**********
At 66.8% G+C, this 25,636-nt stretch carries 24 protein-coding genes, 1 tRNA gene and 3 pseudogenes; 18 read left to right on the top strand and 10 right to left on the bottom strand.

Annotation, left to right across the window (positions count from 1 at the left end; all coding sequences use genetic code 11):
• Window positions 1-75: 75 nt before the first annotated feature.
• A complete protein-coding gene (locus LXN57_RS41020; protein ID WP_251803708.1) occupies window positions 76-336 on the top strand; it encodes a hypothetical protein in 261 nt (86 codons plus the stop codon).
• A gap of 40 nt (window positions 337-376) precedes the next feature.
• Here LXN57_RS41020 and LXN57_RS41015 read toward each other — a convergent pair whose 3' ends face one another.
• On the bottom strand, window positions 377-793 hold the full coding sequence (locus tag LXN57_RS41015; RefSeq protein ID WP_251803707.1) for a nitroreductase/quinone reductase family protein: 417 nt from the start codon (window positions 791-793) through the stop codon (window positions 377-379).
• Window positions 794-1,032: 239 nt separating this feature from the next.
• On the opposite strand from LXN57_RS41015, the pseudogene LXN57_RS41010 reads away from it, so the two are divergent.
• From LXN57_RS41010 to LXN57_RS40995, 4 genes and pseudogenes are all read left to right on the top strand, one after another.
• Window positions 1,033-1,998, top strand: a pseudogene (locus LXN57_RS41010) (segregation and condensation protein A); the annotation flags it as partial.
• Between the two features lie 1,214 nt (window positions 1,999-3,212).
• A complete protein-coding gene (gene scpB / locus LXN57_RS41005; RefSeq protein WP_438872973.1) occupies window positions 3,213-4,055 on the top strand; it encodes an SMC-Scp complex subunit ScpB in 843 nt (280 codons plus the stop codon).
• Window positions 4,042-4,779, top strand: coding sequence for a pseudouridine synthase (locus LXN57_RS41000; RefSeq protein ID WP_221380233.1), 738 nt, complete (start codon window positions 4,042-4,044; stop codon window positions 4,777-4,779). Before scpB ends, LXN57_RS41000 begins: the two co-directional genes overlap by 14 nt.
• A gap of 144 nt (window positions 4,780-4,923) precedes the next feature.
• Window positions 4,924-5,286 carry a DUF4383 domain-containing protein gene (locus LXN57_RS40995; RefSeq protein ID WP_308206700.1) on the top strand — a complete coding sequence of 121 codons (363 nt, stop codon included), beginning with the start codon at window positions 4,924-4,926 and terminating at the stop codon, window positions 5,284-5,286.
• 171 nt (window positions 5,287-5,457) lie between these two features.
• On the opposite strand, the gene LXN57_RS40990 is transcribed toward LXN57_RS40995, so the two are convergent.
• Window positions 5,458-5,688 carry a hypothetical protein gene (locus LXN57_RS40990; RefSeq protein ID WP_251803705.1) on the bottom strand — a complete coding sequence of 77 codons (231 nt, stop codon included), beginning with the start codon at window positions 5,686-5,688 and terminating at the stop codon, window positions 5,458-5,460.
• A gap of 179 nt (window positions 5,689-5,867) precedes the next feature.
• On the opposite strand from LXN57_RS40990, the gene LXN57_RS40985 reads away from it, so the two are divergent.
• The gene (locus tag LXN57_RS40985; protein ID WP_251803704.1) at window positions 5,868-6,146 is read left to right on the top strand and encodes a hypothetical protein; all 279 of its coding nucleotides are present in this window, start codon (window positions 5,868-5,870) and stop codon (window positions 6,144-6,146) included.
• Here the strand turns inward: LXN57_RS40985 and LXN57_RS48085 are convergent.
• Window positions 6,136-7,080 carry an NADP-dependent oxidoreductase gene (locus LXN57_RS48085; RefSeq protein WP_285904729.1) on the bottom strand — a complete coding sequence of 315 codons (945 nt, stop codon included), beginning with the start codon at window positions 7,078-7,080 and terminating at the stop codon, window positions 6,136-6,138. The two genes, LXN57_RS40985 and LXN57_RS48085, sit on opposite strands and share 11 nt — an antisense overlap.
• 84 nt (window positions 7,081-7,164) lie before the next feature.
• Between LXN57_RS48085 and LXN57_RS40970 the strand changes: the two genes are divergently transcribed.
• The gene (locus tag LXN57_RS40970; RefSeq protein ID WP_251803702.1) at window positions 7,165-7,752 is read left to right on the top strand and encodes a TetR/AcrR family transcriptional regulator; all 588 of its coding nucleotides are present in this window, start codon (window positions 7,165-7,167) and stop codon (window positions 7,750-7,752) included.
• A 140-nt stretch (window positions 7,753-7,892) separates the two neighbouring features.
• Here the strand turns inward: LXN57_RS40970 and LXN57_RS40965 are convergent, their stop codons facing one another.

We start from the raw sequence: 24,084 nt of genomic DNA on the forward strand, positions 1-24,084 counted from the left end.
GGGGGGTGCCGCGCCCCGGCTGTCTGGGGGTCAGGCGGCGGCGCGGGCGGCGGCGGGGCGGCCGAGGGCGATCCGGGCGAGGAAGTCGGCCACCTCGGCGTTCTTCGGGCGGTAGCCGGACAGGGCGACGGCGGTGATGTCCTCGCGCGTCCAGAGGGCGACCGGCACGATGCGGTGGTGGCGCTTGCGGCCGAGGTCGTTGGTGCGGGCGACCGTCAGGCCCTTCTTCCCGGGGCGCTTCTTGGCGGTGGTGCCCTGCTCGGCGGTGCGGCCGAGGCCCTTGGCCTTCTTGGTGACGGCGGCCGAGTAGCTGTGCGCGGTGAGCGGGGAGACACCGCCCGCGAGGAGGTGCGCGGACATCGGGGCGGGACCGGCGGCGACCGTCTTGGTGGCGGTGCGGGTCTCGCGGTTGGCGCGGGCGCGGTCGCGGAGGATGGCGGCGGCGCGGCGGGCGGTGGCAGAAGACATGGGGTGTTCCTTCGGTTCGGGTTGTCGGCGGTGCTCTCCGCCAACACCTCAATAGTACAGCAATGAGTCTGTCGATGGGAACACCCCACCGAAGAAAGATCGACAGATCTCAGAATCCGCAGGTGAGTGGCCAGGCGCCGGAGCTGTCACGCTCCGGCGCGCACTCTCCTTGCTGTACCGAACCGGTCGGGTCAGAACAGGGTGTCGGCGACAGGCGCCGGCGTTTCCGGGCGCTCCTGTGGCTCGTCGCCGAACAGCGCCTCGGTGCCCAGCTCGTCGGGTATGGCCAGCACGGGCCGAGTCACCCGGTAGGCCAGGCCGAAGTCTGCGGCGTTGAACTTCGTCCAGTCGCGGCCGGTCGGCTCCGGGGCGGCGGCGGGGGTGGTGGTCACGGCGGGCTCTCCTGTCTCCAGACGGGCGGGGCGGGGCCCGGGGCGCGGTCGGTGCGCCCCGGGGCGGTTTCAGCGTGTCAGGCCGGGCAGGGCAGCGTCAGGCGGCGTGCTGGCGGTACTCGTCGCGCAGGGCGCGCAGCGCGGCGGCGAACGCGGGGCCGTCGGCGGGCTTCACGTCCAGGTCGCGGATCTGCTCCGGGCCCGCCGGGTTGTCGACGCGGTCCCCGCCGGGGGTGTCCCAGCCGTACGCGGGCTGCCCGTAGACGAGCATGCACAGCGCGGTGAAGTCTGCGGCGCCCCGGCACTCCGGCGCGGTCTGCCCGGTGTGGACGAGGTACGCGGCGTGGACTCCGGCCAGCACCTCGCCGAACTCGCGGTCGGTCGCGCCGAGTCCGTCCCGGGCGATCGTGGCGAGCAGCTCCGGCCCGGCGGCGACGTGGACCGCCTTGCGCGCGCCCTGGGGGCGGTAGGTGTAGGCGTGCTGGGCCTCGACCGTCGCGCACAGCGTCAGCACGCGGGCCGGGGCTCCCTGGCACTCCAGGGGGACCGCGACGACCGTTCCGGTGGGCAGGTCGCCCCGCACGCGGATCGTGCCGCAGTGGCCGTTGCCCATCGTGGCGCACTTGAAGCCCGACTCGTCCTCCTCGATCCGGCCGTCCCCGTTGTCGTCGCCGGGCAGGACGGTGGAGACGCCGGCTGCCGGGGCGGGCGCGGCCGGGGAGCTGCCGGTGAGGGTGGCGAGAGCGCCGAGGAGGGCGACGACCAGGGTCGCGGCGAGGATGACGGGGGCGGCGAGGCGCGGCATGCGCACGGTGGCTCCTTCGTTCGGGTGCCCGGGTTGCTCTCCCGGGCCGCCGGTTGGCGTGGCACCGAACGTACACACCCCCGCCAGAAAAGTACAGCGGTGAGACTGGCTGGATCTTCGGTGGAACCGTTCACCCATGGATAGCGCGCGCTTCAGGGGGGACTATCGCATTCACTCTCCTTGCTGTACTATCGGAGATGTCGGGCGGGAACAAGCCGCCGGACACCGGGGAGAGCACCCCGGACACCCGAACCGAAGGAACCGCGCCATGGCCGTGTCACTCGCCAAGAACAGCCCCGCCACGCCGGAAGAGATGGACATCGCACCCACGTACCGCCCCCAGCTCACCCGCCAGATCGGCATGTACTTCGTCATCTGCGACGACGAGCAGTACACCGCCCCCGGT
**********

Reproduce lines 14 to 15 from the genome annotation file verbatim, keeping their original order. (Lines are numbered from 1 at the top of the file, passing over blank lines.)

• Window positions 4,042-4,779, top strand: coding sequence for a pseudouridine synthase (locus LXN57_RS41000; RefSeq protein ID WP_221380233.1), 738 nt, complete (start codon window positions 4,042-4,044; stop codon window positions 4,777-4,779). Before scpB ends, LXN57_RS41000 begins: the two co-directional genes overlap by 14 nt.
• A gap of 144 nt (window positions 4,780-4,923) precedes the next feature.